Nurse Attitudes toward Patient Advocacy in the Long-Term Acute Care Hospital Setting

Sunday, 8 November 2015: 11:00 AM

Carole D. Liske, PhD, MSN, BSN, RN
College of Health Professions, Western Governors University, Bristol, IL, USA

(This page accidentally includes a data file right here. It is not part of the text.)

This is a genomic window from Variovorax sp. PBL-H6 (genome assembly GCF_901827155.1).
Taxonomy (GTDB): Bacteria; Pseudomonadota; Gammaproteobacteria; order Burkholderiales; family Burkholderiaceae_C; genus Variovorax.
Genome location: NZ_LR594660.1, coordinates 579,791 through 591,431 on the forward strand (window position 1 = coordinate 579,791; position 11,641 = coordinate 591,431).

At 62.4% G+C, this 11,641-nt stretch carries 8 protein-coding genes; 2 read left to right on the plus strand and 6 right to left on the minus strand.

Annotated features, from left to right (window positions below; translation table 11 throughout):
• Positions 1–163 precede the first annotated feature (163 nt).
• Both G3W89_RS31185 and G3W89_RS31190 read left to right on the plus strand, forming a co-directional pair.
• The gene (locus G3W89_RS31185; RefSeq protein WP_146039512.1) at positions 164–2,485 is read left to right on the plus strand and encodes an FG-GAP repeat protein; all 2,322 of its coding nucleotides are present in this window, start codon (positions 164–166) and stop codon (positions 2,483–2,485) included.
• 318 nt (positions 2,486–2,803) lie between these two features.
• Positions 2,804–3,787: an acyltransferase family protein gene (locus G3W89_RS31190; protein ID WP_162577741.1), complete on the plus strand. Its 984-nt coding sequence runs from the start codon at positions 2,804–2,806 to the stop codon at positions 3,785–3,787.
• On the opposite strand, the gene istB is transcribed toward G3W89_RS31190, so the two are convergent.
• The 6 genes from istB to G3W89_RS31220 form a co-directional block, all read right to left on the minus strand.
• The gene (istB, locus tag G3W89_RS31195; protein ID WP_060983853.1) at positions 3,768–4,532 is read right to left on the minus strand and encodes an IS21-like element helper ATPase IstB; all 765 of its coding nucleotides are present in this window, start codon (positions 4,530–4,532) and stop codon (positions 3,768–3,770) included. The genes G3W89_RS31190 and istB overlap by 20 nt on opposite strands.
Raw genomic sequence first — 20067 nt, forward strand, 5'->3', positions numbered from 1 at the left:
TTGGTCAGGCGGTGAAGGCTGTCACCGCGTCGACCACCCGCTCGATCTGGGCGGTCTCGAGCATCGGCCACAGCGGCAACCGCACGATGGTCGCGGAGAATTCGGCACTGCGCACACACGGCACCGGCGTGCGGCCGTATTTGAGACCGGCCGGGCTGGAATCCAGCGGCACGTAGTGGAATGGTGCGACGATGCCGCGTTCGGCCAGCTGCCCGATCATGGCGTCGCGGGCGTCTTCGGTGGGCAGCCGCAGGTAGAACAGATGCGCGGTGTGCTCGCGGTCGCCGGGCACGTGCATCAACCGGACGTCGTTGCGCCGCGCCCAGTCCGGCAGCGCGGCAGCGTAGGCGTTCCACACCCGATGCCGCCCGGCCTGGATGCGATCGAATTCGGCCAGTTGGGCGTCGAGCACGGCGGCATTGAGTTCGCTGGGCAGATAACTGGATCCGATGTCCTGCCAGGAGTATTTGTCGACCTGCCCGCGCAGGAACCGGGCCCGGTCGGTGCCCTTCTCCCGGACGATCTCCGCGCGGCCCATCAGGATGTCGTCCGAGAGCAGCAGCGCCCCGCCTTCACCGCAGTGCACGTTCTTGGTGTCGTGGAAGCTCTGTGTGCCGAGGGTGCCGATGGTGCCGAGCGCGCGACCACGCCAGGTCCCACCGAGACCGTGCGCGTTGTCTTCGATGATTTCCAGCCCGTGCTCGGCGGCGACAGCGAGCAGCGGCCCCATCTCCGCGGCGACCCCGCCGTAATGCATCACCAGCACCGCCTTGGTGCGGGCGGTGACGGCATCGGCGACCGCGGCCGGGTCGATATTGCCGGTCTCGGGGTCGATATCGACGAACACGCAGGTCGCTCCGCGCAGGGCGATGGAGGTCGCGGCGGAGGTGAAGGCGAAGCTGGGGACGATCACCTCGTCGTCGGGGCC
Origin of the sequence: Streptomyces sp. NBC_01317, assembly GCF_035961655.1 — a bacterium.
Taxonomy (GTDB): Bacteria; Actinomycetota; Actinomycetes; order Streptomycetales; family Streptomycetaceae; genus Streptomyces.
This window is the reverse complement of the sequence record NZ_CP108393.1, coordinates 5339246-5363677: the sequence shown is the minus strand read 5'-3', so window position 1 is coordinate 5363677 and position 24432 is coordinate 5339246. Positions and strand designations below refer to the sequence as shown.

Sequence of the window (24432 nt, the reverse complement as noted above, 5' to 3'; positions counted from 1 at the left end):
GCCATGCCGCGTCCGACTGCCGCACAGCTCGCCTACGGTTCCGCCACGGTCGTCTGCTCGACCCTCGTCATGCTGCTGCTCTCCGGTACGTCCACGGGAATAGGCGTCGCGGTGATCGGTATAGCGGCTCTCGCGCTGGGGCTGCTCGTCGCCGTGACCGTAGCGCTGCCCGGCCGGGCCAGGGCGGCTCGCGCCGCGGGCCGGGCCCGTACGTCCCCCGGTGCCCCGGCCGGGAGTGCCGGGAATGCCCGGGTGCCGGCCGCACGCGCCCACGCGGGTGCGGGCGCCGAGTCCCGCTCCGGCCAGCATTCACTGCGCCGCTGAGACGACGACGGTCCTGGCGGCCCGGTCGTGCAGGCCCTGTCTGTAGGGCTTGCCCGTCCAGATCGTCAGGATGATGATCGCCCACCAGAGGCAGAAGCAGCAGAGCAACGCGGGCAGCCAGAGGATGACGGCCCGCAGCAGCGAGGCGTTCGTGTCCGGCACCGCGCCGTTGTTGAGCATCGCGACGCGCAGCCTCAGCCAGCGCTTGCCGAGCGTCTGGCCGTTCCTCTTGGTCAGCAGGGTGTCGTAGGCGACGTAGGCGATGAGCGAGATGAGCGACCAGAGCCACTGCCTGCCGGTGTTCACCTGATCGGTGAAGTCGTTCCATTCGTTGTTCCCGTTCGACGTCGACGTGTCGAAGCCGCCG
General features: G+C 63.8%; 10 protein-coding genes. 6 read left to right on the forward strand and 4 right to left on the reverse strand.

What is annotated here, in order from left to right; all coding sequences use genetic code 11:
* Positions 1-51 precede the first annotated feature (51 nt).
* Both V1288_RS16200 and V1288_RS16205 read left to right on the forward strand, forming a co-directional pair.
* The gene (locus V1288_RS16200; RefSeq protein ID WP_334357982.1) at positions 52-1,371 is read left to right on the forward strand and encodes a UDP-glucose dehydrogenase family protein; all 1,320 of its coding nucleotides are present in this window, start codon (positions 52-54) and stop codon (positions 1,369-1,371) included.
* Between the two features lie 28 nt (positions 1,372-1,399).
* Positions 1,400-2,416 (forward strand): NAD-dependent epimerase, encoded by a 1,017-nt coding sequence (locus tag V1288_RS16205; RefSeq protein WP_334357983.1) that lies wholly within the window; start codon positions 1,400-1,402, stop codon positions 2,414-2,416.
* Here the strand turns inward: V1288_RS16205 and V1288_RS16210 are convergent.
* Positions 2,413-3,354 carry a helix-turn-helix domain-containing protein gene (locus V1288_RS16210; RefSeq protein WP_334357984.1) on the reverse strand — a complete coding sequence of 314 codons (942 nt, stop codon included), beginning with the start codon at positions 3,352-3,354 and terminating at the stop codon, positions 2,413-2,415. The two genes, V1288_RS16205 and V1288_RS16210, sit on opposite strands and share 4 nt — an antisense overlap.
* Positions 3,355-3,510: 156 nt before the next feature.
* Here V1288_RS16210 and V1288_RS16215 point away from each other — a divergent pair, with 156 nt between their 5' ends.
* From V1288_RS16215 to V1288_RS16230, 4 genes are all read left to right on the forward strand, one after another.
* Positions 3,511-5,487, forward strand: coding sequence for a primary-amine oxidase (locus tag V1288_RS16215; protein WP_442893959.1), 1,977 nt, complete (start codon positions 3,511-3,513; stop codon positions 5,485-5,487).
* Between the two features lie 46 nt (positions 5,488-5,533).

Advocacy is the essence of nursing’s professional commitment to preserving human rights, protecting patients from harm, and providing quality care.  In this dynamic healthcare environment with increased patient complexity and clinical acuity, sub-acute transitional care settings flourished.  Given the vulnerability of patients in transitional settings such as long-term acute care (LTAC), the essential role of nurses as patient advocates emerged as a cornerstone of nursing practice.  Despite the universally recognized importance of nursing advocacy in maximizing patient safety and delivery of quality care, no consensus existed about the concepts comprising nursing advocacy actions.  To explore nurses’ attitudes toward advocacy in LTAC, a quantitative, descriptive, cross-sectional study was conducted with two specific aims: to measure nurse attitudes along three core attributes of advocacy (safeguarding patients’ autonomy, acting on behalf of patients, and championing social justice in the care of vulnerable patients) and to determine if levels of nursing education influenced attitudes toward advocacy.  The Attitude toward Patient Advocacy Scale employed in this study demonstrated high internal consistency at 0.94%, p = 0.05, study sample size n = 108 (67% response rate), and confidence interval of 95%.  ANOVA analysis indicated no statistically significant association between educational levels and advocacy attitudes in LTAC nurse respondents.  Findings also indicated the majority of nurse respondents disagreed that it was their role to mediate when the patients’ wishes were in conflict with the physician or family. The study findings have important clinical implications for LTAC nurses and nurse leaders in the LTAC setting.